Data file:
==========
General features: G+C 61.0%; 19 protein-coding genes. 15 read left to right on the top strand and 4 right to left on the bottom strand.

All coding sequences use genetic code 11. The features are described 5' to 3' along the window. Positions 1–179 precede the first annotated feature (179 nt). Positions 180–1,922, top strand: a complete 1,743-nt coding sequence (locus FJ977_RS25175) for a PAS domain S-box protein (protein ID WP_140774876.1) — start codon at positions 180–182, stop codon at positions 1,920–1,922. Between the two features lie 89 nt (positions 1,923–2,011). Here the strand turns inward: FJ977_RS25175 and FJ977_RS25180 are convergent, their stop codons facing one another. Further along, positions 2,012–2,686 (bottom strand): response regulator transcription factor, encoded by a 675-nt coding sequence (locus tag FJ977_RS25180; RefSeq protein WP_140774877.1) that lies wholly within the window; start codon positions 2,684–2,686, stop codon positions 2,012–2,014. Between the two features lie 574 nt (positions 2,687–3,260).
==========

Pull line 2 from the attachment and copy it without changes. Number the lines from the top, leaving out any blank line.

All coding sequences use genetic code 11. The features are described 5' to 3' along the window. Positions 1–179 precede the first annotated feature (179 nt). Positions 180–1,922, top strand: a complete 1,743-nt coding sequence (locus FJ977_RS25175) for a PAS domain S-box protein (protein ID WP_140774876.1) — start codon at positions 180–182, stop codon at positions 1,920–1,922. Between the two features lie 89 nt (positions 1,923–2,011). Here the strand turns inward: FJ977_RS25175 and FJ977_RS25180 are convergent, their stop codons facing one another. Further along, positions 2,012–2,686 (bottom strand): response regulator transcription factor, encoded by a 675-nt coding sequence (locus tag FJ977_RS25180; RefSeq protein WP_140774877.1) that lies wholly within the window; start codon positions 2,684–2,686, stop codon positions 2,012–2,014. Between the two features lie 574 nt (positions 2,687–3,260).